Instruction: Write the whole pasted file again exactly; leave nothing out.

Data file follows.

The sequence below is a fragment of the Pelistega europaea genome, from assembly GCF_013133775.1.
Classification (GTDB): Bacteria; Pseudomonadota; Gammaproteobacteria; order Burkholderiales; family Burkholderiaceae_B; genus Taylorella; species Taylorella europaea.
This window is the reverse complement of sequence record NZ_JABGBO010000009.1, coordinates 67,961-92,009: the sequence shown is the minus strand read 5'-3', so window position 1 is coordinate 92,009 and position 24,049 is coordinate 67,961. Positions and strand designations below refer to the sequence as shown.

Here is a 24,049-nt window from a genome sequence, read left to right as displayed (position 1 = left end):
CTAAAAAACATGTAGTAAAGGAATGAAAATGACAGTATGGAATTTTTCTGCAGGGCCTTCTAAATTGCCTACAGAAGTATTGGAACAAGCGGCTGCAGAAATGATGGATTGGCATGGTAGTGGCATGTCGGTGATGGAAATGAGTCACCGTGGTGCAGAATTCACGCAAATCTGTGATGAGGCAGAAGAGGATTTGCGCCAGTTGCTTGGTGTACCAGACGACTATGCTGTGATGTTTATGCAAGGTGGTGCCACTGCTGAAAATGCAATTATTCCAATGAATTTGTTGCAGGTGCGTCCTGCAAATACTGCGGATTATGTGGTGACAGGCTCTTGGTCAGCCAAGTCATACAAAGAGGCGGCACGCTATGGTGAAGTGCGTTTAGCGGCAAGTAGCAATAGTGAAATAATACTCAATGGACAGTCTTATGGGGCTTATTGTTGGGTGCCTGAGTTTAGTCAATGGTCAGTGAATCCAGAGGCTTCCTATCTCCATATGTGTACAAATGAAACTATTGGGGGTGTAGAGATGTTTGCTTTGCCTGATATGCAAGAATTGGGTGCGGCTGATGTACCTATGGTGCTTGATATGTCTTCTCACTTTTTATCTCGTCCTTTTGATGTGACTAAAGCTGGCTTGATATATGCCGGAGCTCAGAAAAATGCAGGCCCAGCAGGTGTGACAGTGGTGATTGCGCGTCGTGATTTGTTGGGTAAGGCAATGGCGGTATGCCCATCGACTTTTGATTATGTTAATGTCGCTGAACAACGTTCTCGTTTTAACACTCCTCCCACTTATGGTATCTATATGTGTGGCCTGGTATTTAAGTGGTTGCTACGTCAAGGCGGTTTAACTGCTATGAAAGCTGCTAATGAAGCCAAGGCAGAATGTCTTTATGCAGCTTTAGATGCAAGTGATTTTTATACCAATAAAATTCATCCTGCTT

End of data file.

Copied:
The sequence below is a fragment of the Pelistega europaea genome, from assembly GCF_013133775.1.
Classification (GTDB): Bacteria; Pseudomonadota; Gammaproteobacteria; order Burkholderiales; family Burkholderiaceae_B; genus Taylorella; species Taylorella europaea.
This window is the reverse complement of sequence record NZ_JABGBO010000009.1, coordinates 67,961-92,009: the sequence shown is the minus strand read 5'-3', so window position 1 is coordinate 92,009 and position 24,049 is coordinate 67,961. Positions and strand designations below refer to the sequence as shown.

Here is a 24,049-nt window from a genome sequence, read left to right as displayed (position 1 = left end):
CTAAAAAACATGTAGTAAAGGAATGAAAATGACAGTATGGAATTTTTCTGCAGGGCCTTCTAAATTGCCTACAGAAGTATTGGAACAAGCGGCTGCAGAAATGATGGATTGGCATGGTAGTGGCATGTCGGTGATGGAAATGAGTCACCGTGGTGCAGAATTCACGCAAATCTGTGATGAGGCAGAAGAGGATTTGCGCCAGTTGCTTGGTGTACCAGACGACTATGCTGTGATGTTTATGCAAGGTGGTGCCACTGCTGAAAATGCAATTATTCCAATGAATTTGTTGCAGGTGCGTCCTGCAAATACTGCGGATTATGTGGTGACAGGCTCTTGGTCAGCCAAGTCATACAAAGAGGCGGCACGCTATGGTGAAGTGCGTTTAGCGGCAAGTAGCAATAGTGAAATAATACTCAATGGACAGTCTTATGGGGCTTATTGTTGGGTGCCTGAGTTTAGTCAATGGTCAGTGAATCCAGAGGCTTCCTATCTCCATATGTGTACAAATGAAACTATTGGGGGTGTAGAGATGTTTGCTTTGCCTGATATGCAAGAATTGGGTGCGGCTGATGTACCTATGGTGCTTGATATGTCTTCTCACTTTTTATCTCGTCCTTTTGATGTGACTAAAGCTGGCTTGATATATGCCGGAGCTCAGAAAAATGCAGGCCCAGCAGGTGTGACAGTGGTGATTGCGCGTCGTGATTTGTTGGGTAAGGCAATGGCGGTATGCCCATCGACTTTTGATTATGTTAATGTCGCTGAACAACGTTCTCGTTTTAACACTCCTCCCACTTATGGTATCTATATGTGTGGCCTGGTATTTAAGTGGTTGCTACGTCAAGGCGGTTTAACTGCTATGAAAGCTGCTAATGAAGCCAAGGCAGAATGTCTTTATGCAGCTTTAGATGCAAGTGATTTTTATACCAATAAAATTCATCCTGCTT